May 2005
Volume 46, Issue 13
ARVO Annual Meeting Abstract  |   May 2005
Sinusoidally Modulated Light Stimulus Evokes Sustained and Transient Inputs to Transient Ganglion Cells of Salamander Retina
Author Affiliations & Notes
  • K. Setayesh
    Biomedical Engineering,
    Boston University, Boston, MA
  • P.B. Cook
    Biology and Program in Neuroscience,
    Boston University, Boston, MA
  • Footnotes
    Commercial Relationships  K. Setayesh, None; P.B. Cook, None.
  • Footnotes
    Support  EY 13400, Undergraduate Research Opportunity Program at Boston University
Investigative Ophthalmology & Visual Science May 2005, Vol.46, 2232. doi:
  • Views
  • Share
  • Tools
    • Alerts
      This feature is available to authenticated users only.
      Sign In or Create an Account ×
    • Get Citation

      K. Setayesh, P.B. Cook; Sinusoidally Modulated Light Stimulus Evokes Sustained and Transient Inputs to Transient Ganglion Cells of Salamander Retina . Invest. Ophthalmol. Vis. Sci. 2005;46(13):2232.

      Download citation file:

      © ARVO (1962-2015); The Authors (2016-present)

  • Supplements

Abstract: : Background:Light responses in ganglion cells (GCs) are commonly divided into sustained ON and sustained OFF, and transient (ON–OFF). The origin of the transient response in GCs has been attributed to a special class of transient ON bipolar. These inputs to transient GCs have been tested with steps of illumination, but we do not know if the response–intensity functions for these inputs differ significantly for steady excitatory inputs.Purpose: The purpose of this study was to determine if the GC responses to sinusoidally modulated light stimuli could provide a better measure of the synaptic inputs to GCs and to determine if transient GCs receive input from multiple bipolar cell types. Methods: We prepared retinal slices (250 µm thick) in low light conditions and recorded whole–cell synaptic currents from GCs using standard patch clamp techniques. EPSCs were recorded by holding the membrane at ECl (–45mV) and IPSCs were recorded holding the cell at 0mV. Retinas were stimulated with a LED light source that was projected through the objective (40x water immersion) to stimulate a narrow region (200 um) of retina, effectively within the receptive field center of most GCs. Light could be stepped or sinusoidally modulated at various contrast depths (1–100%), temporal frequencies (.5–10Hz) and wavelengths (520 nm and 610 nm). Sinusoidal illumination was presented and 8 to 10 steady state responses (4 seconds after light onset) were averaged to obtain the cell’s response. Results: We compared the responses evoked by step functions with the sinusoidally modulated light stimulus. Light steps evoked large IPSCs and small, weak EPSCs, while the sinusoidal stimulus evoked relatively larger EPSCs and smaller IPSCs. In transient GCs, the largest EPSCs that were evoked by sinusoidal light stimulation were the result of synaptic inputs from three bipolar cell classes: steady OFF, steady ON and a large transient ON. There was also a small transient EPSC evoked during decrements in illumination. IPSCs evoked by sinusoidal light stimulation could be identified as steady OFF, steady ON and very small component of transient ON and transient OFF. Conclusions: Sinusoidal light stimulation effectively and rapidly reveals the synaptic input contributing to the GC light response. Transient GCs have excitatory input from all known classes of bipolars, and possibly from a transient OFF bipolar cell. The IPSCs, presumbably driven from amacrine cells , but the strength of the IPSCs is not proporational to th . The transient OFF EPSC may arise from a transient bipolar cell.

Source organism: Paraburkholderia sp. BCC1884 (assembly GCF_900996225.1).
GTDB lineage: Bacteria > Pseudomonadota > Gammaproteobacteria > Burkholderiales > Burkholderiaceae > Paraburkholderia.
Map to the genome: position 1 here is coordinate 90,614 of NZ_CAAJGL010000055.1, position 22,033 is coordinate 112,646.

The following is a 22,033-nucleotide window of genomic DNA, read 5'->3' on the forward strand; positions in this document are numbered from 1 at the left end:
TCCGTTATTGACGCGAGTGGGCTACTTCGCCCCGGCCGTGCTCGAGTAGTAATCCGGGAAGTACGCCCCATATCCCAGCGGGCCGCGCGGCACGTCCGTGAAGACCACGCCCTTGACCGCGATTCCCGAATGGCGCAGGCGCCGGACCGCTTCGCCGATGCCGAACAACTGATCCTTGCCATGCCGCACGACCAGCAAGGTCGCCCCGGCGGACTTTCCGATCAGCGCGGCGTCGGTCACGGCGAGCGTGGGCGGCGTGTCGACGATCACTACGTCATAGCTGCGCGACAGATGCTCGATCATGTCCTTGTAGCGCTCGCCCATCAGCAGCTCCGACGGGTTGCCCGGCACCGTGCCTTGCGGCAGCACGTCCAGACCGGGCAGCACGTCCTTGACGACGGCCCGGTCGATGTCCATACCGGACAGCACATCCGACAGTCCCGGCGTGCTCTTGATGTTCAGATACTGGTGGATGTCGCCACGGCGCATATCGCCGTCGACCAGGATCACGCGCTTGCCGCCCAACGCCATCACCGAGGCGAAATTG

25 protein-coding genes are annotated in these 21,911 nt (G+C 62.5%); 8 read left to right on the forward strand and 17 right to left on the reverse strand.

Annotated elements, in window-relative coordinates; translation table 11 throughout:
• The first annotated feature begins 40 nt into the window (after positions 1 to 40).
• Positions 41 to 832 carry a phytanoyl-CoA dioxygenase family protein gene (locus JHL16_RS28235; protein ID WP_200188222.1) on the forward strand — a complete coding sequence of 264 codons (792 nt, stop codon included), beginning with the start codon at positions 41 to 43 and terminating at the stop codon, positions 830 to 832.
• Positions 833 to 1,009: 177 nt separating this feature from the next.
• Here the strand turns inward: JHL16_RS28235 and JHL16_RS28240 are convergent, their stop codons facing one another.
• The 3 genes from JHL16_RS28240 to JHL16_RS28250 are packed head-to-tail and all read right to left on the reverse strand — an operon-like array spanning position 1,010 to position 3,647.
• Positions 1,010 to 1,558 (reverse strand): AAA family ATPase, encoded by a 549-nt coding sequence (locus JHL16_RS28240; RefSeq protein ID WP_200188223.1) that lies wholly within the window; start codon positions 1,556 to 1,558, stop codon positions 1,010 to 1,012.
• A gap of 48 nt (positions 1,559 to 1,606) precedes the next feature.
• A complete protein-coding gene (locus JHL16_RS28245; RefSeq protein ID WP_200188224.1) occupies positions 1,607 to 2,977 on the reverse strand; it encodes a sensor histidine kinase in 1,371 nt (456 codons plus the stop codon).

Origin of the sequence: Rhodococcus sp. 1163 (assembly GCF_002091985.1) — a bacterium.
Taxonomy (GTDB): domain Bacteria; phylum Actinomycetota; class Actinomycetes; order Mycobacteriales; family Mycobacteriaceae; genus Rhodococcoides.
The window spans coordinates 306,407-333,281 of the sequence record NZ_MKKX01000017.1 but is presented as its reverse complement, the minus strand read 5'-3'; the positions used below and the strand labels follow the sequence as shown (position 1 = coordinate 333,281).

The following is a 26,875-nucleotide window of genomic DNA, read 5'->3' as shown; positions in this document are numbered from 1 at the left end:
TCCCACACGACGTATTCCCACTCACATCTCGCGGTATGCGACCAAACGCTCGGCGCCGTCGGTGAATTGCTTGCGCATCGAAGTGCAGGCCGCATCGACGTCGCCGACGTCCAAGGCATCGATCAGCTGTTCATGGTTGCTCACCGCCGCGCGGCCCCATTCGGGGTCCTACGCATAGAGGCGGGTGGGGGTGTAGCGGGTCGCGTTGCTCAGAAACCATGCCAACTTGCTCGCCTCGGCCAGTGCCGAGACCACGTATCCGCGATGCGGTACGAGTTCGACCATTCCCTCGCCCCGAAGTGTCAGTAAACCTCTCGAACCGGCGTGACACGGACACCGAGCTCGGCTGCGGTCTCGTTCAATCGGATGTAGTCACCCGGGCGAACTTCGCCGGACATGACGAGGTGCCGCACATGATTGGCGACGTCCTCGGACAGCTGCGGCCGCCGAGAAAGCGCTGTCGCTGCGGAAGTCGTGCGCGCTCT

Keywords: retina: proximal (bipolar, amacrine, and ganglion cells) • retinal connections, networks, circuitry • neurotransmitters/neurotransmitter systems 

This PDF is available to Subscribers Only

Sign in or purchase a subscription to access this content. ×

You must be signed into an individual account to use this feature.